Monday, January 14, 2013

BUDDHACARITA 4.44: Upward, Outward... Cuckoos Keep Cuckooing

paśya bhartaś-citaṁ cūtaṁ kusumair-madhu-gandhibhiḥ |
hema-pañjara-ruddho vā kokilo yatra kūjati || 4.44

"Observe, master, the mango tree

Covered with honey-scented blossoms

Where, as if confined in a golden cage,

The cuckoo keeps on calling.

In today's verse Aśvaghoṣa is turning the wheel of the Buddha's dharma. In every verse Aśvaghoṣa is turning the wheel of the Buddha's dharma. That being so, the 1st pāda is saying, in other words: Observe, how real a fruit tree is.

This morning I got up very early with a head-ache. It had snowed in the night, so that the combination of the quietness of the night and my head-ache made the clock sound very loud...

tick, tock;
tick, tock;
tick, tock.

After some time, under the influence of the 2nd pāda of today's verse, the clock's ticks and tocks seemed to be saying...

up, out;
up, out;
up, out.

A fruit tree in spring is a very conspicuous manifestation of the tree's direction of its energy, as it takes energy from the sun and grows, up and out, up and out, until fragrant blossoms open up and temporarily cover the tree in gold... and then, inevitably, drop off. 

The 3rd pāda of today's verse relates to the principle of knowing what within oneself requires to be suppressed, or inhibited, or confined. That principle includes, as I understand it, keeping the gap closed between what I practise and what I preach. This, in turn, involves (a) being conscientuous almost to the point of an obsessive compulsive disorder about sitting four times a day, (b) being very reticent to preach anything else. 

The 3rd pāda of today's verse expresses the 3rd noble truth, the truth of inhibition, as something beautiful and valuable, like a golden cage. The word that expresses the cuckoo's state of containment in the golden cage is ruddha, past participle of the root √rudh, which means to obstruct, stop, restrain or confine. The 3rd noble truth, when it is expressed as nirodha-satya, or the truth of confinement/stopping/cessation, is from this same root, √rudh.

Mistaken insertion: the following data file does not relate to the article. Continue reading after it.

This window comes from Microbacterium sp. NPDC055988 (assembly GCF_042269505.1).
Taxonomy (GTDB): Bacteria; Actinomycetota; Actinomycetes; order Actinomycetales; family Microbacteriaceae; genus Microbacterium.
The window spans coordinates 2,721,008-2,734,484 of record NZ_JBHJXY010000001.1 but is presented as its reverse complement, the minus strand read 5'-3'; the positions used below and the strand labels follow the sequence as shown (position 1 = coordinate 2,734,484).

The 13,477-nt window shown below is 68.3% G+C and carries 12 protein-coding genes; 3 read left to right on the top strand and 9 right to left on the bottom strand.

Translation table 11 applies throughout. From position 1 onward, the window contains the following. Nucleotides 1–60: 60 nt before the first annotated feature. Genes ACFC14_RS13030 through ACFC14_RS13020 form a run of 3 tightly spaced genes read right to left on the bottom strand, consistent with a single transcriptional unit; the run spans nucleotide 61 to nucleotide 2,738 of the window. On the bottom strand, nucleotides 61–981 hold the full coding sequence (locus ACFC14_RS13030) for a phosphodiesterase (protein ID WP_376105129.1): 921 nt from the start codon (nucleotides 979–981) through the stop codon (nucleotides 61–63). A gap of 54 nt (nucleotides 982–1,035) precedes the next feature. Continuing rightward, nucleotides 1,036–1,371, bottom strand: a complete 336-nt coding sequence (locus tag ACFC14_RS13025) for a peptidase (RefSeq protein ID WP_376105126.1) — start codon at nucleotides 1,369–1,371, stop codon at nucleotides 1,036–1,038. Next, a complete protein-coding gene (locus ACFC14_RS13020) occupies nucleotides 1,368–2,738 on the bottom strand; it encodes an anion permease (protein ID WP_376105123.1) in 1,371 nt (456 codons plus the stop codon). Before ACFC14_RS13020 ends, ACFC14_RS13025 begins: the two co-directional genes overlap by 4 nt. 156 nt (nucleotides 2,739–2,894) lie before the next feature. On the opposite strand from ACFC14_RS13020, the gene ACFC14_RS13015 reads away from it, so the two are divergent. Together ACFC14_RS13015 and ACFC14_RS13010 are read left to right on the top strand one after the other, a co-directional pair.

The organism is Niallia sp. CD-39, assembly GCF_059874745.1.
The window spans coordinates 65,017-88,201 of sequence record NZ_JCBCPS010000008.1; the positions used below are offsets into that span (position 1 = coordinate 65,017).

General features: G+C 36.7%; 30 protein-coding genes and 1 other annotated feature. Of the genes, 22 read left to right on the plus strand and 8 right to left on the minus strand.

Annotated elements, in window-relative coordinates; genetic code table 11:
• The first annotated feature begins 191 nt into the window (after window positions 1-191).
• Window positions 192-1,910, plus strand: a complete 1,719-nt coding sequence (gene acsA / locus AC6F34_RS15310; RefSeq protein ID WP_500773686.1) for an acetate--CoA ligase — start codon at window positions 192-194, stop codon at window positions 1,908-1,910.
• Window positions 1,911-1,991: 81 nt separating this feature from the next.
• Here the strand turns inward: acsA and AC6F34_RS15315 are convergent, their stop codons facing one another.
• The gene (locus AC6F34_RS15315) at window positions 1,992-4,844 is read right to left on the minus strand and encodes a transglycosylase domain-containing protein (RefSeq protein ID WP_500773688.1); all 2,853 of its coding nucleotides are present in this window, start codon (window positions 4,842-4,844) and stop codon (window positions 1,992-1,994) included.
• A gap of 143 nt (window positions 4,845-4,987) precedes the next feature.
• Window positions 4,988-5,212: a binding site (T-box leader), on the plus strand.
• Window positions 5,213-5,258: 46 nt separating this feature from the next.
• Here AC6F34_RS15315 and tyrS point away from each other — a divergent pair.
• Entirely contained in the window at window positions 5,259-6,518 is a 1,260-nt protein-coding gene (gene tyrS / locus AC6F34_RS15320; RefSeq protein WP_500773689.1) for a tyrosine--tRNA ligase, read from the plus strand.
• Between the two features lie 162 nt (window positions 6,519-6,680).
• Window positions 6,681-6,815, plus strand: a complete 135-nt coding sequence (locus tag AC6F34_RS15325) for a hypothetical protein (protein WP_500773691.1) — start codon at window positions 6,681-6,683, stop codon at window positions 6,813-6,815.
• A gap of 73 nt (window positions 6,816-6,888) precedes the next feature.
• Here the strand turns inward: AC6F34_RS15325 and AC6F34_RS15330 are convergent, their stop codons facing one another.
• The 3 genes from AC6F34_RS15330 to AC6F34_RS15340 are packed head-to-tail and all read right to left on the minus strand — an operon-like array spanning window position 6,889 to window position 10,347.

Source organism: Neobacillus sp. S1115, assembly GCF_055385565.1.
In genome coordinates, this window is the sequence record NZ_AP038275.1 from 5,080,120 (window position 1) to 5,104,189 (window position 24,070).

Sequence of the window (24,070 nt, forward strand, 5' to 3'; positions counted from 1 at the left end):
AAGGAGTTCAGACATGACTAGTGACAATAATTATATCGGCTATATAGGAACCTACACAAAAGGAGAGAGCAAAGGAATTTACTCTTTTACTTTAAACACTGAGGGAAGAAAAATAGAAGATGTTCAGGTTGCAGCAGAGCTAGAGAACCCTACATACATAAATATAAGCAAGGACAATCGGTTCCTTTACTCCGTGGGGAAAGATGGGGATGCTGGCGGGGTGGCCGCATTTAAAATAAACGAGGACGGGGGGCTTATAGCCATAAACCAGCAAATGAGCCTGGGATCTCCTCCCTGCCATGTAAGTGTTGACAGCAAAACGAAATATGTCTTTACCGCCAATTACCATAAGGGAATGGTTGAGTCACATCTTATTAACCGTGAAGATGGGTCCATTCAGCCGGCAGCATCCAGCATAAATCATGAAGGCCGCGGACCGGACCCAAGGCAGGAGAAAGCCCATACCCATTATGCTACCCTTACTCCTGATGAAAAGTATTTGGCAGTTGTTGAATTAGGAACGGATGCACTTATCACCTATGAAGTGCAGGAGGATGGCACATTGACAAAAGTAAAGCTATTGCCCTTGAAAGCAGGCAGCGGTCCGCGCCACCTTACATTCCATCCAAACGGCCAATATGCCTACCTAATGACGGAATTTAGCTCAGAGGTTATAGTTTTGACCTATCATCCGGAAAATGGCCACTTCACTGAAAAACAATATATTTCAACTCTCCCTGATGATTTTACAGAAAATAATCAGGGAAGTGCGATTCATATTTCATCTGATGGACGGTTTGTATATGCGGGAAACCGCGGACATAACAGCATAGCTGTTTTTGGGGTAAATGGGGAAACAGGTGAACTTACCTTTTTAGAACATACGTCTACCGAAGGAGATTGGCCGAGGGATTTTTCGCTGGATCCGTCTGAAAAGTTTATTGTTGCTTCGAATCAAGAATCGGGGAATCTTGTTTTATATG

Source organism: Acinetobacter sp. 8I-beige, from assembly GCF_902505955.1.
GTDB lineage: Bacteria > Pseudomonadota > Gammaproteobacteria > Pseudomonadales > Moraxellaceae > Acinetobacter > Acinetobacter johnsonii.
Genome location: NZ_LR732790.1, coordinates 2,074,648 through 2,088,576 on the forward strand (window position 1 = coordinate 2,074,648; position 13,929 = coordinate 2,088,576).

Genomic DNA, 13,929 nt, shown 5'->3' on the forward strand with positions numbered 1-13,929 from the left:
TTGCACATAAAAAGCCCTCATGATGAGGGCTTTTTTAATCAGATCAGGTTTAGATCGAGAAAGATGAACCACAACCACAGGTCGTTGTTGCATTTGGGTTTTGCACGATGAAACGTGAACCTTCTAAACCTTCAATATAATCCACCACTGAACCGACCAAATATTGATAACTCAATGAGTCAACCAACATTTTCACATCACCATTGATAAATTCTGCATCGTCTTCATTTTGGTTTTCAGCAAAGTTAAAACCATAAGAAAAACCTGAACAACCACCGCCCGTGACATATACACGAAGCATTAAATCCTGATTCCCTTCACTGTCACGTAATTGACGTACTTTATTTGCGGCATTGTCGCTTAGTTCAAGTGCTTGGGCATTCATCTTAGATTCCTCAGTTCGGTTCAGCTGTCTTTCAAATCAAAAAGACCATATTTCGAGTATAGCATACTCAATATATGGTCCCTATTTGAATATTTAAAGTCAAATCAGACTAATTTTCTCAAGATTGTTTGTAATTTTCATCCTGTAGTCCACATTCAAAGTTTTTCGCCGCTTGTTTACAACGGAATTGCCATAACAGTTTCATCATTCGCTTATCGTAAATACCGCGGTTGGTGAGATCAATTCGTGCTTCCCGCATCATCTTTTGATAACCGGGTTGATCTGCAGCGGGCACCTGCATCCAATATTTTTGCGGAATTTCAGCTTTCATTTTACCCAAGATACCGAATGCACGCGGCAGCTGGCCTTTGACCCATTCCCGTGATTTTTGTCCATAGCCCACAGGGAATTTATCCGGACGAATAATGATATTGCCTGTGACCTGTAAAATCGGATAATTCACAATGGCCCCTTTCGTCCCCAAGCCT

In the two verses of Saundara-nanda in which the Buddha most concisely summarizes the four noble truths, he uses not the word nirodha (confinement/stopping) but the words śānti (peace/cessation; SN3.12) and kṣaya (destruction/termination/cessation):
This is suffering; this is the tangled mass of causes producing it; / This is cessation (śāntir-iyam); and here is a means. (SN3.12).
This is suffering, which is constant and akin to trouble; this is the cause of suffering, akin to starting it; / This is cessation of suffering, akin to walking away (duḥkha-kṣayo niḥsaraṇātmako 'yaṃ). And this, akin to a refuge, is a peaceable path. // SN16.4 //
Later in Canto 16, however, the Buddha is quoted as using the word nirodha in the sense of stopping or confinement:
For he who knows suffering as it really is, who knows its starting and its stopping: (yāthātmyato vindati yo hi duḥkhaṃ tasyodbhavaṃ tasya ca yo nirodham) It is he who reaches peace by the noble path -- going along with friends in the good. // SN16.39 //